Okay, maybe not all epics. But really, really long!
Argonautica by Apollonius Rhodius: Part 1 and Part 2. (Prose translation by M.A. Seaton.) Take to the high seas for adventure and romance with Jason and the Argonauts! If you’ve only read the barebones synopsis found in mythology books, you haven’t heard the story at all.
Gerusalemme Liberata (Jerusalem Freed), by Torquato Tasso. (Translated by Edward Fairfax.) The knights of the First Crusade have come from all over Europe to free the Holy City from oppressive occupation forces, while from throughout the Muslim world its warriors arrive to fight a jihad. But in this Italian poem inspired by Pharsalia, the Song of Roland, and the tales of King Arthur, both sides also send mighty champions, wizards, and supernatural forces into the fight. So take a listen — Deus lo vult!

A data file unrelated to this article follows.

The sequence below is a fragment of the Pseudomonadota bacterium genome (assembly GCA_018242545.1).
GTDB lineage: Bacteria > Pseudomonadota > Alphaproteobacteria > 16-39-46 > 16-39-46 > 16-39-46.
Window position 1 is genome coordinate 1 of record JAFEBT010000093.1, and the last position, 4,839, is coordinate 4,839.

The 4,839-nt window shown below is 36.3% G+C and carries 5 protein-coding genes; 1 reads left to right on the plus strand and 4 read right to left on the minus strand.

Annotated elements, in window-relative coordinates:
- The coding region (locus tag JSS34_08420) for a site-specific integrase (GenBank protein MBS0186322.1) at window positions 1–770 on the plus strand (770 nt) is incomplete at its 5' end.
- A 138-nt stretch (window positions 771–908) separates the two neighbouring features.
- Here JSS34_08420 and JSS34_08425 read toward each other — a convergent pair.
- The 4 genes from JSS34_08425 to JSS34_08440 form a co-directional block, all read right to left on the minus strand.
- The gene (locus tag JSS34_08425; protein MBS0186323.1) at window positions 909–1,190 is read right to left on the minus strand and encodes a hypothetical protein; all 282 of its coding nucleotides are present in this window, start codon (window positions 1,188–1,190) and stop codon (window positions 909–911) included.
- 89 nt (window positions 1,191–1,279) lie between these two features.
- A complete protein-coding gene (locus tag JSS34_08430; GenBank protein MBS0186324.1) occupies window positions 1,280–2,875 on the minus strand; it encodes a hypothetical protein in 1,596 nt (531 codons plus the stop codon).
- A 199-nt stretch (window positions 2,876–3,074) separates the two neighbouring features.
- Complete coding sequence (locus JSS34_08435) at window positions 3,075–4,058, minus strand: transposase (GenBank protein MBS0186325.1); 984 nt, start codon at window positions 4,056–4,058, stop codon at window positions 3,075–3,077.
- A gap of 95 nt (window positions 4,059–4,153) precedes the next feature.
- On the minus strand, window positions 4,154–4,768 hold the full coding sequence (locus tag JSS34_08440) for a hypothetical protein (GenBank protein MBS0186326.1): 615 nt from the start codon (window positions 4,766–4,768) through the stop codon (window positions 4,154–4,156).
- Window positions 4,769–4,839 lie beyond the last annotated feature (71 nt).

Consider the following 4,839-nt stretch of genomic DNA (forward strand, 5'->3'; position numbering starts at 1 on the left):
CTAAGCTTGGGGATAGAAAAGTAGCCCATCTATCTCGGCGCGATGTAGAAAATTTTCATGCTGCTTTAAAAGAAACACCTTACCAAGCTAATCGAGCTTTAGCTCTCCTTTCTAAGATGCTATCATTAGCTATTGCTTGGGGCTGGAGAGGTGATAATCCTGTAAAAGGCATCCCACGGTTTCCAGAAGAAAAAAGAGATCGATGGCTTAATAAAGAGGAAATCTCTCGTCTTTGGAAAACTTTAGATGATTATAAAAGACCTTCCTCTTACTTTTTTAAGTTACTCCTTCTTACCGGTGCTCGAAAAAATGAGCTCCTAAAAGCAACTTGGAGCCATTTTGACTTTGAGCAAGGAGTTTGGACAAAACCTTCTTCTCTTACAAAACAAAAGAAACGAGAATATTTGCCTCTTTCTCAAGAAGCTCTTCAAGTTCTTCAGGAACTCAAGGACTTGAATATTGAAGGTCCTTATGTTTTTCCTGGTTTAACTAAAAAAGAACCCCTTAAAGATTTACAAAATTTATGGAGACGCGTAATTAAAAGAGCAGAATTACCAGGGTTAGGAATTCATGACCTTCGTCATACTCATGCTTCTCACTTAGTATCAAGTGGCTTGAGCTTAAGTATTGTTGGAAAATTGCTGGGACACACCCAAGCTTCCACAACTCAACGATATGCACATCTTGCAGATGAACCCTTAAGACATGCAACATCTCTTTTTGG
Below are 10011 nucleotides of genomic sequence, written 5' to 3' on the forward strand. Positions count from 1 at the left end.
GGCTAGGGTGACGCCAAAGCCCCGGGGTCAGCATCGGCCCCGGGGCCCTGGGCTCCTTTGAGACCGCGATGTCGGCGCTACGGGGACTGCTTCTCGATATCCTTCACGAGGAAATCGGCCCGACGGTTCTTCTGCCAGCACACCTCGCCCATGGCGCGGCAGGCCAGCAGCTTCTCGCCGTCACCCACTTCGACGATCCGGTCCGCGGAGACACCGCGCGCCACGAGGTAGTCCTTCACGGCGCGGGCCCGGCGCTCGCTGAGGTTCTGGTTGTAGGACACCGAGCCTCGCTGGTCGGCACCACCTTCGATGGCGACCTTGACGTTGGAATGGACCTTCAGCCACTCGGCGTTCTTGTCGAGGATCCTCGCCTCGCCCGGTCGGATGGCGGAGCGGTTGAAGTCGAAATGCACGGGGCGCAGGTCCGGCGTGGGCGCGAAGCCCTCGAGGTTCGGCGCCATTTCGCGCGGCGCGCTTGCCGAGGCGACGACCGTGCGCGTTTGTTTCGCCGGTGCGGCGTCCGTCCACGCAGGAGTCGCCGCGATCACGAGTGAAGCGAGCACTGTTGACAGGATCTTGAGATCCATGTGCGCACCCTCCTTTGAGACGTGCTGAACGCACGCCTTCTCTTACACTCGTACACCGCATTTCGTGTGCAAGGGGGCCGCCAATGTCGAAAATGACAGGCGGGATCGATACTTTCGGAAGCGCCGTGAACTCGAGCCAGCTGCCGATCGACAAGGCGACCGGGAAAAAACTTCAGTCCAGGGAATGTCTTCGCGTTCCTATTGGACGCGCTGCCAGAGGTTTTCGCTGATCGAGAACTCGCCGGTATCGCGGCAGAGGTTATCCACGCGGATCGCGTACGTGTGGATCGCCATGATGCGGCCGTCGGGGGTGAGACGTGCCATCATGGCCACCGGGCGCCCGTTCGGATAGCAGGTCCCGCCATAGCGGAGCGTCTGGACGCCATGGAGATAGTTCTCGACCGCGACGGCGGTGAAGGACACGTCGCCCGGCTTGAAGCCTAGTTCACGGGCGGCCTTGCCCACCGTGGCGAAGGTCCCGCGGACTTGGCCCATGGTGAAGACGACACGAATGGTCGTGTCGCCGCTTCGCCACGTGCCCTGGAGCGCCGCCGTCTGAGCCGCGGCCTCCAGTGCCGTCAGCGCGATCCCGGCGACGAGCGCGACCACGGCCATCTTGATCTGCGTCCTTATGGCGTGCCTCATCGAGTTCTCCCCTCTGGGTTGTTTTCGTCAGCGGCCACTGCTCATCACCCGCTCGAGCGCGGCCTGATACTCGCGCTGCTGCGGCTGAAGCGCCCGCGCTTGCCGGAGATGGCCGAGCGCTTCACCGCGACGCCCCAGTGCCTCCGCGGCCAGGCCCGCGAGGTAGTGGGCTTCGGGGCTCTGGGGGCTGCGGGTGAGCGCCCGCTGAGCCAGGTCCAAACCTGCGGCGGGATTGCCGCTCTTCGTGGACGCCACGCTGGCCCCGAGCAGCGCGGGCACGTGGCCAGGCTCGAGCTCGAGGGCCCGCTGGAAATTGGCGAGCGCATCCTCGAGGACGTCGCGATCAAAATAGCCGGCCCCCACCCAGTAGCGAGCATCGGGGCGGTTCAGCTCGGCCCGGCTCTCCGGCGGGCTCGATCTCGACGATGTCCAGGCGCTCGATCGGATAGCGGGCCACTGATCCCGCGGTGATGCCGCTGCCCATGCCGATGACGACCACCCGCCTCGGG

The Parliament of Fowls, by Geoffrey Chaucer. The birds meet every year on St. Valentine’s Day to pick their mates. But this year, the male fowls all want the same chick, er, bird, er… female avian. Which doesn’t make Mother Nature happy.
Pharsalia (aka The Civil War) by Marcus Annaeus Lucanus (aka Lucan). You knew about Julius Caesar’s little tiff with Pompey, the richest guy in Rome (and Caesar’s in-law). But you never realized what kind of blood, gore, ghosts, and witches were involved! Written by a guy who was friends with Nero, and thus found out a bit more about horror than he wanted. Ends rather abruptly in Alexandria, because Nero suddenly decided Lucan wasn’t his friend. (Translated into English by Sir Edward Ridley.)
The Bridal of Triermain, by Sir Walter Scott. A medieval knight dreams of a lady from King Arthur’s time, and sets out to save her.